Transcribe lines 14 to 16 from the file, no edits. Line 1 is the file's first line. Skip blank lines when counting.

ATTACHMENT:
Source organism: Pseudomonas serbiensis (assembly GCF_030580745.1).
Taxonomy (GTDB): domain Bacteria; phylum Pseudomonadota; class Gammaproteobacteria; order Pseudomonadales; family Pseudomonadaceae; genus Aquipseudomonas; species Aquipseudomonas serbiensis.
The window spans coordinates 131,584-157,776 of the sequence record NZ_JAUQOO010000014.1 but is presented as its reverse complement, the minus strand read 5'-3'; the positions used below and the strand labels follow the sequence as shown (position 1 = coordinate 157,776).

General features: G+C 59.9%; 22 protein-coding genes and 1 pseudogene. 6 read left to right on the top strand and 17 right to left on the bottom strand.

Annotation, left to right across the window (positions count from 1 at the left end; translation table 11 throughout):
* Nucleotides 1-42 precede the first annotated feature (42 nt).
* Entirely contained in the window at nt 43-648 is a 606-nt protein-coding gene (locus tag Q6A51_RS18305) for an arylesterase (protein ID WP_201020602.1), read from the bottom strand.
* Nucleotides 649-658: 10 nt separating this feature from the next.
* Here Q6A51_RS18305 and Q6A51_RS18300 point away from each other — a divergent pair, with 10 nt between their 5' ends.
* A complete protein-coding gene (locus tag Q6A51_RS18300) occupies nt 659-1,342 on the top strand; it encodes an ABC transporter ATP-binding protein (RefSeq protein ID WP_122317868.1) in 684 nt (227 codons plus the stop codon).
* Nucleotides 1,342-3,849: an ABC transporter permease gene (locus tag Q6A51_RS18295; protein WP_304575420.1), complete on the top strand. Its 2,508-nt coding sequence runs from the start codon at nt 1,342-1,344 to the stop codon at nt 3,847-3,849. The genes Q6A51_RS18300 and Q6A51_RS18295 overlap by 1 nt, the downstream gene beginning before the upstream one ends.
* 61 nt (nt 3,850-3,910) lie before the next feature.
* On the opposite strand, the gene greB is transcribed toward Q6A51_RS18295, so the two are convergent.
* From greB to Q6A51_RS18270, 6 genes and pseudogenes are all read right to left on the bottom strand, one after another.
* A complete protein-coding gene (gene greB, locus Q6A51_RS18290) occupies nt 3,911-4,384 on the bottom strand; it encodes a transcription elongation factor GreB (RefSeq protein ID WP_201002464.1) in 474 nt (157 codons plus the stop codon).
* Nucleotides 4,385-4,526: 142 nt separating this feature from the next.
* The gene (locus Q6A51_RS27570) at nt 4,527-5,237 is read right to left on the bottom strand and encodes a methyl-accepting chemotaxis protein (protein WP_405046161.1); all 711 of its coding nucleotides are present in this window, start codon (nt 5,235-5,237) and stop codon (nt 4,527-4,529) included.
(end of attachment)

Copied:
* From greB to Q6A51_RS18270, 6 genes and pseudogenes are all read right to left on the bottom strand, one after another.
* A complete protein-coding gene (gene greB, locus Q6A51_RS18290) occupies nt 3,911-4,384 on the bottom strand; it encodes a transcription elongation factor GreB (RefSeq protein ID WP_201002464.1) in 474 nt (157 codons plus the stop codon).
* Nucleotides 4,385-4,526: 142 nt separating this feature from the next.